The Wish List has not only engaged the interest of 10 design legends, who have commissioned something personal. It is also giving an extraordinary opportunity to a group of emerging talented designers, who will not only develop the designs but actually come and make their pieces under the watchful eye and guidance of Benchmark’s master craftsmen, some of whom have 40 years’ experience to draw on!
Terence Conran, co-founder of Benchmark, instigated the project when he wrote to his friends and asked, “What have you always wanted in your home, but never been able to find?”
Alex de Rijke has commissioned Barnby & Day… dRMM’s Alex de Rijke has always wanted a beautiful large round laminated dining table. Alex is known for pioneering innovative uses of timber within the construction industry and designed the first ever use of hardwood CLT, ‘Endless Stair’ with for London Design Festival 2013. In an article entitled, ‘Timber is the new concrete’, he predicted that timber would be the dominant construction material of the 21st Century. Applying this thinking to furniture design, Barnby & Day will laminate American tulipwood and turn a hollow round table for Alex de Rijke who wants the table to look very solid but in fact be very light.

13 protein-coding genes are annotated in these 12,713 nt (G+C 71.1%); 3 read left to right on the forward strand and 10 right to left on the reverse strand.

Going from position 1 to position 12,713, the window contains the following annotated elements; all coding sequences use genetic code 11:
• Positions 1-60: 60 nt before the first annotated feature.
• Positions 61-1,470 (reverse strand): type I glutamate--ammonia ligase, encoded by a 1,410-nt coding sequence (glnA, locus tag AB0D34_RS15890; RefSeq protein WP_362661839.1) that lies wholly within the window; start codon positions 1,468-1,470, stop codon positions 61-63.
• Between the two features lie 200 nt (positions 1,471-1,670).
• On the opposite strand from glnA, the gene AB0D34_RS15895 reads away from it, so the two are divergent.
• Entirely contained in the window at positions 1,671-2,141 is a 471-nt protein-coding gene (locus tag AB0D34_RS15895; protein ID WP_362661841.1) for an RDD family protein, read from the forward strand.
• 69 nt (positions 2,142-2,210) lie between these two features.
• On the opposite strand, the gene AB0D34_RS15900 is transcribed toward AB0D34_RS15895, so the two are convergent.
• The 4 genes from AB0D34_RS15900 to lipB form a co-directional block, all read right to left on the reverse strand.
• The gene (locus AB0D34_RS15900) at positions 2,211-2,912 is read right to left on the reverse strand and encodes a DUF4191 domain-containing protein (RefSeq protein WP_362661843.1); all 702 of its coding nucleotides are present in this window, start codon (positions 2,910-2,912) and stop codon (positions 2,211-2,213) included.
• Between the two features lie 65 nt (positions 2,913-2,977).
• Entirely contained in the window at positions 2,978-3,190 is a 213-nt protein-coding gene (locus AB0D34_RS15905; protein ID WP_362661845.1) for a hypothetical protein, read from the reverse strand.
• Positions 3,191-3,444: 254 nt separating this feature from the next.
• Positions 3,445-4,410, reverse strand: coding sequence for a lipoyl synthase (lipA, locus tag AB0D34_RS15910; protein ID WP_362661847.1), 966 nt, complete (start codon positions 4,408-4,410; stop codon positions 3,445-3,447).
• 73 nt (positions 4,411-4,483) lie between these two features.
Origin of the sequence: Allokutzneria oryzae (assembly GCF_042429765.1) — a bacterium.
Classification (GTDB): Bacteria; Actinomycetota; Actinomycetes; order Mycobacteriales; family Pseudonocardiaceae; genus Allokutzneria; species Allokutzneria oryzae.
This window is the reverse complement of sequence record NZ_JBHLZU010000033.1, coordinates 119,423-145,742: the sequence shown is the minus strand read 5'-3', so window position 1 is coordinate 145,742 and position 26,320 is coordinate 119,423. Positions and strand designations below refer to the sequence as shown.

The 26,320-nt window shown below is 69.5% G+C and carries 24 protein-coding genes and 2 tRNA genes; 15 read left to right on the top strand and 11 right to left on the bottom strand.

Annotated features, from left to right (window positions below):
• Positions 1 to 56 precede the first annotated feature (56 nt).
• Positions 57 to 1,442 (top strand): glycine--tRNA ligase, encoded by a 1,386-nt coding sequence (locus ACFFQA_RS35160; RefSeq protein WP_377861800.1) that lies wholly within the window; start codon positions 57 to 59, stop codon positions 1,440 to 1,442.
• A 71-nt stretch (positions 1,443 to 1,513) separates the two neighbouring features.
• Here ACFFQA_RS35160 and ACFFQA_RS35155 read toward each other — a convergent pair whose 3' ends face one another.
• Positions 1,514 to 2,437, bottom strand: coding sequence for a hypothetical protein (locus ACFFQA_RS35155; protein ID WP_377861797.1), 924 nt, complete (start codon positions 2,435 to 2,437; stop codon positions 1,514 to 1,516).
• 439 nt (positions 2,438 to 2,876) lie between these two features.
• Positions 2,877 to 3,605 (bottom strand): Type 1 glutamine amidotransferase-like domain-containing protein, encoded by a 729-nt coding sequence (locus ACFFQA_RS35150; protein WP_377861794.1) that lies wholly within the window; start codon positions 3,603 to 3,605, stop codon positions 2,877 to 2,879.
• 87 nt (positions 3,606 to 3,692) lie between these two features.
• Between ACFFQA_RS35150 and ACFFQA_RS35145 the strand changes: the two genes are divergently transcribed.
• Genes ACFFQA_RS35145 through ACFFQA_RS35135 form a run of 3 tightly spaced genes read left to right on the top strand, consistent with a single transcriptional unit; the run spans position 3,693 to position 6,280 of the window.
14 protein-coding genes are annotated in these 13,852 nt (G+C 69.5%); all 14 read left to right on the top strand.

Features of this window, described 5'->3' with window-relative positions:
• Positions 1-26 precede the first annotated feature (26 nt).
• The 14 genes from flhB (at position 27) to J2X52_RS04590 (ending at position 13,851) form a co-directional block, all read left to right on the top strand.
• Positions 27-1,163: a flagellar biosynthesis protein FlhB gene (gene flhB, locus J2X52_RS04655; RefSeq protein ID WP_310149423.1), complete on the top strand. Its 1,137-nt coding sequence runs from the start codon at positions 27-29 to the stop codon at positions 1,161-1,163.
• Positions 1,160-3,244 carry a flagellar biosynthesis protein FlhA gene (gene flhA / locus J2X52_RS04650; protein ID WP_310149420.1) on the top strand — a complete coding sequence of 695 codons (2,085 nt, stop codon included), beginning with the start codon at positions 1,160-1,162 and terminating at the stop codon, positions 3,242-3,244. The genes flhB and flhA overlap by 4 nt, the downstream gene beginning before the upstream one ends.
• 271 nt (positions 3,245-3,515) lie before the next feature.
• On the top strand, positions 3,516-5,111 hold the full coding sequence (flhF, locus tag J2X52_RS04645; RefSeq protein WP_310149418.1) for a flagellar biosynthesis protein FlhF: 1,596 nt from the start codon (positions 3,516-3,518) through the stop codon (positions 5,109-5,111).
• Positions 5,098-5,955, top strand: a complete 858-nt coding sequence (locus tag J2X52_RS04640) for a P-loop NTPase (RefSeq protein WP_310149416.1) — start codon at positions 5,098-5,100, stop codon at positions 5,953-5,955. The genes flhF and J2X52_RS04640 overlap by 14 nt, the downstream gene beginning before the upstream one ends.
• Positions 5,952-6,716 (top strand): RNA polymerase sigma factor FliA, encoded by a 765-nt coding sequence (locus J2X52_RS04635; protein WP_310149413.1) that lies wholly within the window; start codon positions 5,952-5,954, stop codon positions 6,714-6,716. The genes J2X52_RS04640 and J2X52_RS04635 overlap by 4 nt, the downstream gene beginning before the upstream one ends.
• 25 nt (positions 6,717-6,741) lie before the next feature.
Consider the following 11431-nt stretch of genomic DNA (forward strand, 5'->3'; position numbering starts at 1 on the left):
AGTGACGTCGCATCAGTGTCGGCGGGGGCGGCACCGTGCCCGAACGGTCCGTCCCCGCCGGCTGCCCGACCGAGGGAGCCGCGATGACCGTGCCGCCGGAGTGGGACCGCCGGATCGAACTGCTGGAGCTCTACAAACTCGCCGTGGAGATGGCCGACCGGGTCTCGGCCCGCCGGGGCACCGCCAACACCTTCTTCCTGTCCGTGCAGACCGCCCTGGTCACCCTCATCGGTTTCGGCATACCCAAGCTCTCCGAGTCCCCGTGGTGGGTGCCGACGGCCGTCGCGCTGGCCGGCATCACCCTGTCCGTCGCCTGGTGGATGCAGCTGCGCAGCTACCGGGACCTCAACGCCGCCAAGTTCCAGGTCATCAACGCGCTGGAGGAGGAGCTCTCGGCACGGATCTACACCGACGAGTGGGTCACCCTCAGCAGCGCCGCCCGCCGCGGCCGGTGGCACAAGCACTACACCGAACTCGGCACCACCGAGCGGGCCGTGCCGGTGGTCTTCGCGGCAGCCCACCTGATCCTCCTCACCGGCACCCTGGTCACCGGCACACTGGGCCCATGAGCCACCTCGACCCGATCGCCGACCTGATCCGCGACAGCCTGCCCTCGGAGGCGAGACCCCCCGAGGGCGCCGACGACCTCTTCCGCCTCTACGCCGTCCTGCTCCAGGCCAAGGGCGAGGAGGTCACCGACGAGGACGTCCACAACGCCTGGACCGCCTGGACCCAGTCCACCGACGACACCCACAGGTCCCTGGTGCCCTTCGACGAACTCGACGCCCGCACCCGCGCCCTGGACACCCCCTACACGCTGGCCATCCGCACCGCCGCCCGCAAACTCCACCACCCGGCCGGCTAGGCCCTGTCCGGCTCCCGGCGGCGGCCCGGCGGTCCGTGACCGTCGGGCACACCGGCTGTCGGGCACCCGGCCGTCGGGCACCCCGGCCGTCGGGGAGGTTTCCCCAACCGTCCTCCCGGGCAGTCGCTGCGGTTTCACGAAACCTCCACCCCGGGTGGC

From Barnby & Day
10 young businesses (us being one) were paired with some amazing high profile architects, designers and artists. They were to act as our commissioners, with their brief being to commission us to work with them to design and make a piece for their home; “something they had always wanted but never been able to find.”
Collaborating with Sir Terence and Sean Sutcliffe from Benchmark were the American Hardwood Export Council (AHEC). AHEC gave us a wide range of American hardwoods to work with. Ourselves and our commissioner Alex de Rijke (of dRMM Architects and dean of architecture at the RCA) chose tulip wood as it was a timber Alex had used before with huge success in his project the ‘Endless Stair’. The project was exhibited outside The Tate Modern before being shown in Milan, and pioneered the technique of cross laminating timber (CLT).
Alex wanted a large round sculptural dining table and liked the idea of trying to make it from CLT. Alex believes a round table is more dramatic – and around it, ‘the best decisions are made, work is done, and drinks are drunk’.
Round it was to be and from CLT! Laminating timber in this way gives it huge structural strength and almost eliminates movement which is a common problem in the wood industry. Alex didn’t want to use precious hardwoods, ‘tulip wood is very fast growing and America has an abundance of it’. We all agreed the colour variation and grain pattern was beautiful so the project took off!
Design: Barnby & Day
Photography by Petr Krejcí